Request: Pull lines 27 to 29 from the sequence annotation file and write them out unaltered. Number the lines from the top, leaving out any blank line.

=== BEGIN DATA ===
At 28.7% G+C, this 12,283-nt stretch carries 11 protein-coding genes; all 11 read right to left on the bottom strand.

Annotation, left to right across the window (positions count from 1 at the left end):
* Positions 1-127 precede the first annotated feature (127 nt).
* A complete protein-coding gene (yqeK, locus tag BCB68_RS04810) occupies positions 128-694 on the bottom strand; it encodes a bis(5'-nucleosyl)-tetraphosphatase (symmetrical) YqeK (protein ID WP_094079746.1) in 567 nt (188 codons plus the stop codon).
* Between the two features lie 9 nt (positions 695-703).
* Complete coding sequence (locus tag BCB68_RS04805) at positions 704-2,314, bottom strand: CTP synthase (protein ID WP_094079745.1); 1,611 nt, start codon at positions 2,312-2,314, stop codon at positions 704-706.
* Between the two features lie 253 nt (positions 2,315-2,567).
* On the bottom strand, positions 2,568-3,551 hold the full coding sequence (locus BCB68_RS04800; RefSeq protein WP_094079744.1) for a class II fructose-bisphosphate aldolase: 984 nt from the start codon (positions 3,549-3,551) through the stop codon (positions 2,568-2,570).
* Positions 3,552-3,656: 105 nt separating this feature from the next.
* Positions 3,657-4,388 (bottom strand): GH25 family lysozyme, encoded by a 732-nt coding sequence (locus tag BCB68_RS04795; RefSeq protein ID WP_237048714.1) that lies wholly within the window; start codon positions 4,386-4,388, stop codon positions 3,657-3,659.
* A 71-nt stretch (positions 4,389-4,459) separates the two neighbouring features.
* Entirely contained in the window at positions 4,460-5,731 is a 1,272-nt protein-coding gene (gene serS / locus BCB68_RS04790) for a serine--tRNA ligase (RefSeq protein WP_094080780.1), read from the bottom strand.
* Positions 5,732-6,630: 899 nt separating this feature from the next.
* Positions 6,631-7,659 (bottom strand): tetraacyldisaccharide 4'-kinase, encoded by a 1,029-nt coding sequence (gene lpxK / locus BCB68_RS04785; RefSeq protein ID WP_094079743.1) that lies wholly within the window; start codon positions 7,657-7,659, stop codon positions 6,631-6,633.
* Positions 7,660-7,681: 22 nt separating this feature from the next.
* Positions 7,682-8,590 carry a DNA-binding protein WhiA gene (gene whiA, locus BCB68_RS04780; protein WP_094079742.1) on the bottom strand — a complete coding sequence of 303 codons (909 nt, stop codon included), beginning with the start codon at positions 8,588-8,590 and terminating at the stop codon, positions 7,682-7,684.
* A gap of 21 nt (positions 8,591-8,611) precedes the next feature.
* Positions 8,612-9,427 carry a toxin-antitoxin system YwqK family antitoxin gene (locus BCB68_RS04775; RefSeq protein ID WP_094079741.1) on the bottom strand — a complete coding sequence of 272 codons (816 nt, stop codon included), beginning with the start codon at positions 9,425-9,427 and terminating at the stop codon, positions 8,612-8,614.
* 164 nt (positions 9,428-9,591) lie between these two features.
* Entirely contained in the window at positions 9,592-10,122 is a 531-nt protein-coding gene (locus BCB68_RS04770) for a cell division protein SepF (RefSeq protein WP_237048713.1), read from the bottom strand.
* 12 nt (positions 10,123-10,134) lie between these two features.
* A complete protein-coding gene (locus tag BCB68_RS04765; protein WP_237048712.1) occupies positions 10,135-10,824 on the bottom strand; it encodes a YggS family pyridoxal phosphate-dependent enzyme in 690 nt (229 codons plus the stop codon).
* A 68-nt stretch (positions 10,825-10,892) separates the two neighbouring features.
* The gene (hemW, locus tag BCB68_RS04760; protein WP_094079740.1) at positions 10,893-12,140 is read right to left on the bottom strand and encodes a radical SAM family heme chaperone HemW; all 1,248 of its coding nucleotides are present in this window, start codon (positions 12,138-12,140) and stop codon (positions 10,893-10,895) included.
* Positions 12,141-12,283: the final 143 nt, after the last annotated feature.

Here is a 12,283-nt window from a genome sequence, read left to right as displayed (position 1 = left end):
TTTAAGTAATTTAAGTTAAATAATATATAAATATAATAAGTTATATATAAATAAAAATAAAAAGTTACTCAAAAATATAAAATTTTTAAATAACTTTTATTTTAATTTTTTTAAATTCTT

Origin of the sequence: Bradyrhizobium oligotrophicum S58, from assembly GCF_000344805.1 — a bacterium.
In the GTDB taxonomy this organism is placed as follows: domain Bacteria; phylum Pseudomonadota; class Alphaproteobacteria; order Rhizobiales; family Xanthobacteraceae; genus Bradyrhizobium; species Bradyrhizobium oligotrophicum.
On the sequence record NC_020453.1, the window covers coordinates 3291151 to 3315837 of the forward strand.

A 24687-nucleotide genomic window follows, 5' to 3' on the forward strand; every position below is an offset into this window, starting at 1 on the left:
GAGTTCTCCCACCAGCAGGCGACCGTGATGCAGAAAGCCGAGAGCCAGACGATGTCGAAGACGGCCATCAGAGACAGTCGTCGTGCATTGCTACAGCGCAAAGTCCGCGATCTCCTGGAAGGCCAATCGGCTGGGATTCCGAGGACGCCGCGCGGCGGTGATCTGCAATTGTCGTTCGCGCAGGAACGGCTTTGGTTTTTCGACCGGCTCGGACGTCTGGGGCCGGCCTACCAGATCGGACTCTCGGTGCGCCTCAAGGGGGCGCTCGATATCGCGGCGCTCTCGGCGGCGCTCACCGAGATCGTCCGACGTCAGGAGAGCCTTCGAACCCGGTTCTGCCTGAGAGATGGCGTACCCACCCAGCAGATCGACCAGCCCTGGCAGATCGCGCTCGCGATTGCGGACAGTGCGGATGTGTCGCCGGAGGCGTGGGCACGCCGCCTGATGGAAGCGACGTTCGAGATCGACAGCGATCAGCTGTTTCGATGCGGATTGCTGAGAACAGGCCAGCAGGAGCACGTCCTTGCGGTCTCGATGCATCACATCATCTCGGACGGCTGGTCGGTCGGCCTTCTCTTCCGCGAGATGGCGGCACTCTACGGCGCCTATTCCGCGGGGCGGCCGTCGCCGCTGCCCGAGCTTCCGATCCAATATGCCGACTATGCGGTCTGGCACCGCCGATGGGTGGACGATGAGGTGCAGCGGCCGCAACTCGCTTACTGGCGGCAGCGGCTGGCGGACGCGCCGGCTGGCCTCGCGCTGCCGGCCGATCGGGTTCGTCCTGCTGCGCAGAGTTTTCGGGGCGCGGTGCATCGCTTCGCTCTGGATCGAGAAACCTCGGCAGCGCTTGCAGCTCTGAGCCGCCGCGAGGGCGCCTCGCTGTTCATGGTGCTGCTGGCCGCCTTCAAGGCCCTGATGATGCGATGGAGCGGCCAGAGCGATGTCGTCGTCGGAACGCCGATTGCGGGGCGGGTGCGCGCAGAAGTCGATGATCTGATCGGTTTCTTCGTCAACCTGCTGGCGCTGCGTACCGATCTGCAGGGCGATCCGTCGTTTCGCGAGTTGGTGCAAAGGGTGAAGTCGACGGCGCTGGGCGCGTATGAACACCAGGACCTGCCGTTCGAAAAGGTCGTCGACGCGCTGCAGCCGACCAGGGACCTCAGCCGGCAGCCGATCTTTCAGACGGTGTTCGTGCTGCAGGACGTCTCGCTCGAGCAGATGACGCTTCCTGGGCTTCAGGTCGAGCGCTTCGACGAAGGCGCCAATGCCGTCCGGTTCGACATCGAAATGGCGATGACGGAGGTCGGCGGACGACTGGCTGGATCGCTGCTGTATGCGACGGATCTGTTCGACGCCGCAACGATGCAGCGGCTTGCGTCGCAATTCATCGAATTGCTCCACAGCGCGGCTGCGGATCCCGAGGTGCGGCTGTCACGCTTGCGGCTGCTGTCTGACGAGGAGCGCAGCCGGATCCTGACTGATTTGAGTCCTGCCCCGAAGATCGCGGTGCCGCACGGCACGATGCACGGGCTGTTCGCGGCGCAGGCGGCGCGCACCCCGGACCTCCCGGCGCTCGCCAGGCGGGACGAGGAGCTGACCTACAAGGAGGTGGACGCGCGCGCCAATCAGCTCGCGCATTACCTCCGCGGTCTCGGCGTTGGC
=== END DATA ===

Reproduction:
TTTAAGTAATTTAAGTTAAATAATATATAAATATAATAAGTTATATATAAATAAAAATAAAAAGTTACTCAAAAATATAAAATTTTTAAATAACTTTTATTTTAATTTTTTTAAATTCTT

Origin of the sequence: Bradyrhizobium oligotrophicum S58, from assembly GCF_000344805.1 — a bacterium.
In the GTDB taxonomy this organism is placed as follows: domain Bacteria; phylum Pseudomonadota; class Alphaproteobacteria; order Rhizobiales; family Xanthobacteraceae; genus Bradyrhizobium; species Bradyrhizobium oligotrophicum.